California teen survives flight to Hawaii in jet’s wheel well
HONOLULU — A 16-year-old boy stowed away in the wheel well of a flight from California to Hawaii on Sunday, surviving the trip halfway across the Pacific Ocean unharmed despite frigid temperatures at 38,000 feet and a lack of oxygen, FBI and airline officials said. FBI spokesman Tom Simon in Honolulu told The Associated Press on Sunday night that the boy was questioned by the FBI after being discovered on the tarmac at the Maui airport with no identification.
“Kid’s lucky to be alive,” Simon said.
Simon said security footage from the San Jose airport verified that the boy from Santa Clara, Calif., hopped a fence to get to Hawaiian Airlines Flight 45 on Sunday morning. The child had run away from his family after an argument, Simon said. Simon said when the flight landed in Maui, the boy hopped down from the wheel well and started wandering around the airport grounds.
“He was unconscious for the lion’s share of the flight,” Simon said. The flight lasted about 5 1/2 hours.
Hawaiian Airlines spokeswoman Alison Croyle said airline personnel noticed the boy on the ramp after the flight arrived and immediately notified airport security.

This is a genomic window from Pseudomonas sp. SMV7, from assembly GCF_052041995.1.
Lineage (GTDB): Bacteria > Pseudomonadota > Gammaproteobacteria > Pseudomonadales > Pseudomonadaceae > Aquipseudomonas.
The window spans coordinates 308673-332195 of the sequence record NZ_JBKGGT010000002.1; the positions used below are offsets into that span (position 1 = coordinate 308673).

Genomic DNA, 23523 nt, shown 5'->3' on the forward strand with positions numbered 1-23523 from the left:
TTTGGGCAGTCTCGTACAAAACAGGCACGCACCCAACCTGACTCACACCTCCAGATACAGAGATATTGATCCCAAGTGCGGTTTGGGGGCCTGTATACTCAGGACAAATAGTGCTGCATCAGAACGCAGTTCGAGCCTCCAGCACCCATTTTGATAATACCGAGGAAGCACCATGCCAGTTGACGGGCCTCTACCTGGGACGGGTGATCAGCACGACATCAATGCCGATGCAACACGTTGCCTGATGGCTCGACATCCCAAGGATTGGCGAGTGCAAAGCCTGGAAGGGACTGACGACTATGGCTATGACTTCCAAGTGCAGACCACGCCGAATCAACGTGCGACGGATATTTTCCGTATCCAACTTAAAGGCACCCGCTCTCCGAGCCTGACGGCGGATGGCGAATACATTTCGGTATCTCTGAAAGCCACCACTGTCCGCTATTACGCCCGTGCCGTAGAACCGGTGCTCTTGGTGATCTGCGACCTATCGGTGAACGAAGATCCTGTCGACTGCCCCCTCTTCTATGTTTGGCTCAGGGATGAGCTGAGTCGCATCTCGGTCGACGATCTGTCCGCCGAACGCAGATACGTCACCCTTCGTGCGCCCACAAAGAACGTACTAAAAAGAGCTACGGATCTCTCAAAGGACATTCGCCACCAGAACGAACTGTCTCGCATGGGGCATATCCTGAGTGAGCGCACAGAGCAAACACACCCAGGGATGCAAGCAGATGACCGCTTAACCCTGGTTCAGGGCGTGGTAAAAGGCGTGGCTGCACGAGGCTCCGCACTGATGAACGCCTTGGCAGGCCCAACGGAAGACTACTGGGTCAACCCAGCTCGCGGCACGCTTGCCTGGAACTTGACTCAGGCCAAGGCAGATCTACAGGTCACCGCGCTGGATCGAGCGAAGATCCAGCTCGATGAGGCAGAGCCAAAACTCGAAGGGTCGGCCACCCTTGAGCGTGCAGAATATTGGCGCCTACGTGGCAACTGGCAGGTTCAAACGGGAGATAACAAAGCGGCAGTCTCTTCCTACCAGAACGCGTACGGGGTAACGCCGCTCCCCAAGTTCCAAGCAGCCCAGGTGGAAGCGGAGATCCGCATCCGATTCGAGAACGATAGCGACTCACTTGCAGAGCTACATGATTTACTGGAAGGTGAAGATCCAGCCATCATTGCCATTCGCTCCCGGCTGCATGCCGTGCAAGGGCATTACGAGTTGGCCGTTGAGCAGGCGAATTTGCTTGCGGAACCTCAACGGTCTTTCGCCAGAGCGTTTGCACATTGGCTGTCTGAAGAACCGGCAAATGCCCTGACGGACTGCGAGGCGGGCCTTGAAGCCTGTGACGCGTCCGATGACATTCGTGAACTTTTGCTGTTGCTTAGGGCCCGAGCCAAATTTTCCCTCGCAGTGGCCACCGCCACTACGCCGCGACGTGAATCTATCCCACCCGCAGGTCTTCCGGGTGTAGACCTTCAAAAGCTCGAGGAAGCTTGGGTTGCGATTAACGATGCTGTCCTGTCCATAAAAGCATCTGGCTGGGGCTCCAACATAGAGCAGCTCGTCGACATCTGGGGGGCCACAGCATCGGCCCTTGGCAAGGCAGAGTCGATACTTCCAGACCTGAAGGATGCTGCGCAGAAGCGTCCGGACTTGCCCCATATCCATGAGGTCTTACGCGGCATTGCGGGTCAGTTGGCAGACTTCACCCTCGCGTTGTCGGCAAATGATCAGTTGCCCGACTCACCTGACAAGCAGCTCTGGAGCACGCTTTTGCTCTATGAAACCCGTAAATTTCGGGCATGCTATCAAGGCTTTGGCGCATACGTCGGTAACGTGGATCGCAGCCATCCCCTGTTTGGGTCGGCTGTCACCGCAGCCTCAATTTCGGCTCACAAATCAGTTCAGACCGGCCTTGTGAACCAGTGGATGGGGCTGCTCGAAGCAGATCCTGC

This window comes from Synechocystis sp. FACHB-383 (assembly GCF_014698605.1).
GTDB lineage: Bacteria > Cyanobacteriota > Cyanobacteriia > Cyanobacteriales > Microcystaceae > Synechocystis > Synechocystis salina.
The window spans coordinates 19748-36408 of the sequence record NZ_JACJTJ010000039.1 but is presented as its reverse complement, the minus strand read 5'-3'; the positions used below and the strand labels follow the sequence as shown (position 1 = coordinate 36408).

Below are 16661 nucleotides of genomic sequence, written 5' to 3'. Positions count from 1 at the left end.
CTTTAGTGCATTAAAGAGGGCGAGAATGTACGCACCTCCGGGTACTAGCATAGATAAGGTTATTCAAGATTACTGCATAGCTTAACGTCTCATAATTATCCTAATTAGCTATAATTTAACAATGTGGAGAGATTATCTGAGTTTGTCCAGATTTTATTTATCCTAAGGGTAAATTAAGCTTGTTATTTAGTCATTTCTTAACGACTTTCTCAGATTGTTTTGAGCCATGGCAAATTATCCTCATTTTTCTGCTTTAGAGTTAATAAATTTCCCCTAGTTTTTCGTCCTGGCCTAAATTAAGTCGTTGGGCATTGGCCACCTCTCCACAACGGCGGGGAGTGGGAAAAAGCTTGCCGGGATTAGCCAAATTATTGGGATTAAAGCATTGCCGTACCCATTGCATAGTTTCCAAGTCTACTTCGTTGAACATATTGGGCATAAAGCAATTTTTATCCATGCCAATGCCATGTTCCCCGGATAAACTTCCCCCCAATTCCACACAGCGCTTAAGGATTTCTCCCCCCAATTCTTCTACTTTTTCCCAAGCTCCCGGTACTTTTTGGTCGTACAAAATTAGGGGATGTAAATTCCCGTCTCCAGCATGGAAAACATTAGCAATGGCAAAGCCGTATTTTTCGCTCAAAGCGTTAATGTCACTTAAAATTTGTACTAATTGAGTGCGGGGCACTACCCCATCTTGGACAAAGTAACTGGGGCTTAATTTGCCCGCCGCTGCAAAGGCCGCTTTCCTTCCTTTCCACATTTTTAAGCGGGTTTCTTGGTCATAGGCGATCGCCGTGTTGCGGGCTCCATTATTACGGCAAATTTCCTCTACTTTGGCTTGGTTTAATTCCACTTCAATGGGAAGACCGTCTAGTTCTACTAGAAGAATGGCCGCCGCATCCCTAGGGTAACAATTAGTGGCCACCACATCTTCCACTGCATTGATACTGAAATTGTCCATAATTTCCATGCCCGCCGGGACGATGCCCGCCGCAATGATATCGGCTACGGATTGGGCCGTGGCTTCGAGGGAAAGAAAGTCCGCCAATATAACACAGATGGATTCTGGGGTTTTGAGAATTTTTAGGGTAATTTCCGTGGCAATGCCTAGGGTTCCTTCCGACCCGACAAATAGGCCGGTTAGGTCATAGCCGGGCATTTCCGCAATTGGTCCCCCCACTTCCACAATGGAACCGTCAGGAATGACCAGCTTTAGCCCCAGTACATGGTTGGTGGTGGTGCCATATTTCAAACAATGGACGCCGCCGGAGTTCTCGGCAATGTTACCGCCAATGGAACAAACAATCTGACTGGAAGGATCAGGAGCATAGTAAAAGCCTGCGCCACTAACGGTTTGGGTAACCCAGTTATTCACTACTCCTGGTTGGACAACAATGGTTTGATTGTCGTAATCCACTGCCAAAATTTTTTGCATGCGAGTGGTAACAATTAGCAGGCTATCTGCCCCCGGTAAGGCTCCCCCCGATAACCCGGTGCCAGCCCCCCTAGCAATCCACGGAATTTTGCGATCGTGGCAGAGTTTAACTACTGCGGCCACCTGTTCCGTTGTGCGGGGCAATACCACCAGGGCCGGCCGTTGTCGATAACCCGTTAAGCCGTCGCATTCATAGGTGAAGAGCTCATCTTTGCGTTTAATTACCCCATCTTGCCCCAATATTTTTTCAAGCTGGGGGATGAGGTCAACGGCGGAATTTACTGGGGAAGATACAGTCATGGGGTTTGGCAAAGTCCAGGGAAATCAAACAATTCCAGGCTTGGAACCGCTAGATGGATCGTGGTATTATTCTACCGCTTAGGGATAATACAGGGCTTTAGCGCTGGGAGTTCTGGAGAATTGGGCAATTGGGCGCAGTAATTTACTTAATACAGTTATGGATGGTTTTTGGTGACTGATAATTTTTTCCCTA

“Our primary concern now is for the well-being of the boy, who is exceptionally lucky to have survived,” Croyle said.
Simon said the boy was medically screened and found to be unharmed.
“Doesn’t even remember the flight,” Simon said. “It’s amazing he survived that.”
A call and email message to a Mineta San Jose International Airport spokeswoman were not immediately returned. Officials at Kahului Airport referred questions to the State Department of Transportation, which did not return a phone call seeking comment. A Transportation Security Agency spokesman who declined to be named referred questions to the FBI and airport authorities.
The boy will not be charged and was referred to child protective services, Simon said.
Must-read stories from the L.A. Times
Get all the day's most vital news with our Today's Headlines newsletter, sent every weekday morning.
You may occasionally receive promotional content from the Los Angeles Times.